The doctrine of extra Ecclesiam nulla salus (outside of the Church there is no salvation) is not to be literally seen as "one must be a baptized Catholic in visible communion with the Church in order to be saved".
The Catechism of the Catholic Church, Second Edition (1997) says of this matter:
1257 The Lord himself affirms that Baptism is necessary for salvation.59 He also commands his disciples to proclaim the Gospel to all nations and to baptize them.60 Baptism is necessary for salvation for those to whom the Gospel has been proclaimed and who have had the possibility of asking for this sacrament.61 The Church does not know of any means other than Baptism that assures entry into eternal beatitude; this is why she takes care not to neglect the mission she has received from the Lord to see that all who can be baptized are "reborn of water and the Spirit." God has bound salvation to the sacrament of Baptism, but he himself is not bound by his sacraments.
1258 The Church has always held the firm conviction that those who suffer death for the sake of the faith without having received Baptism are baptized by their death for and with Christ. This Baptism of blood, like the desire for Baptism, brings about the fruits of Baptism without being a sacrament.
1259 For catechumens who die before their Baptism, their explicit desire to receive it, together with repentance for their sins, and charity, assures them the salvation that they were not able to receive through the sacrament.
1260 "Since Christ died for all, and since all men are in fact called to one and the same destiny, which is divine, we must hold that the Holy Spirit offers to all the possibility of being made partakers, in a way known to God, of the Paschal mystery."62 Every man who is ignorant of the Gospel of Christ and of his Church, but seeks the truth and does the will of God in accordance with his understanding of it, can be saved. It may be supposed that such persons would have desired Baptism explicitly if they had known its necessity.
1261 As regards children who have died without Baptism, the Church can only entrust them to the mercy of God, as she does in her funeral rites for them. Indeed, the great mercy of God who desires that all men should be saved, and Jesus' tenderness toward children which caused him to say: "Let the children come to me, do not hinder them,"63 allow us to hope that there is a way of salvation for children who have died without Baptism. All the more urgent is the Church's call not to prevent little children coming to Christ through the gift of holy Baptism.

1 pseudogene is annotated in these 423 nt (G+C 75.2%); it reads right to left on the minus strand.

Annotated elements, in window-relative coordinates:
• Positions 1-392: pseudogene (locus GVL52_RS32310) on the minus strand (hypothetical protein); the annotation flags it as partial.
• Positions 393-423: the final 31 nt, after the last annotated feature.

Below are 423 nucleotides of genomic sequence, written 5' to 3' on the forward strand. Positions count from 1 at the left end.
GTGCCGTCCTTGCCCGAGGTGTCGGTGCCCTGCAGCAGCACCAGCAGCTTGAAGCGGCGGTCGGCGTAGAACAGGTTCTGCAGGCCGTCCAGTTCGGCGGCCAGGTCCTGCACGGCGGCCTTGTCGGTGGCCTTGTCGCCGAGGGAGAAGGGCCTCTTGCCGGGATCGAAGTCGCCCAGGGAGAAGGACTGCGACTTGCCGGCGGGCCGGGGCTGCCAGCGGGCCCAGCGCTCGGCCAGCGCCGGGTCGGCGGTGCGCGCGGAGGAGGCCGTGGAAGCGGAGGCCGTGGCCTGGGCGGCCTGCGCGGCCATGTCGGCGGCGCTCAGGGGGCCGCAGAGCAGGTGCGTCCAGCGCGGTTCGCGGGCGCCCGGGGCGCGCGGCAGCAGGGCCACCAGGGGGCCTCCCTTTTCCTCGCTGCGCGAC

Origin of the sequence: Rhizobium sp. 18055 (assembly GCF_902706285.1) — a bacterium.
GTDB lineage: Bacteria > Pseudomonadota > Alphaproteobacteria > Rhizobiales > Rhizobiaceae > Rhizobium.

59 Cf. ⇒ Jn 3:5[ETML:C/].60 Cf. ⇒ Mt 28:19-20; cf. Council of Trent (1547) DS 1618; LG 14; AG 5.61 Cf. ⇒ Mk 16:16.62 GS 22 # 5; cf. LG 16; AG 7.63⇒ Mk 10 14; cf. ⇒ 1 Tim 2:4.
Baptism by Water is the ordinary means of the Sacrament; however, Baptism by Blood or by Desire are both extraordinary and valid means of the Sacrament. Baptism by Blood is martyrdom; Baptism by Desire is for those who cannot be baptized through no fault of their own because of invincible ignorance (that is, an inability to accept the Church, either by ignorance of Her existence or by unconquerable prejudice). Both these kinds of Baptism are only effected at death.
If someone were to die outside of the Catholic Church by their own fault, however, due to their refusal to accept Her as the One, Holy, Catholic, and Apostolic Church founded by Christ, he would not be saved.
Those who are saved outside of the Catholic Church, whether pagan, Jew, schismatic, or heretic, are not saved because of the untruths of their religion but in spite of them. All who are saved, are saved through the Holy Catholic Church; thus, all who are in the blessed joy of Heaven (the Church Triumphant) are Catholic and thus truly and fully united with Christ.
Note also that the partial truths which other religions hold to varying degrees can indeed be profitable unto salvation, but the fullness of truth is necessary. Thus, extra Ecclesiam nulla salus.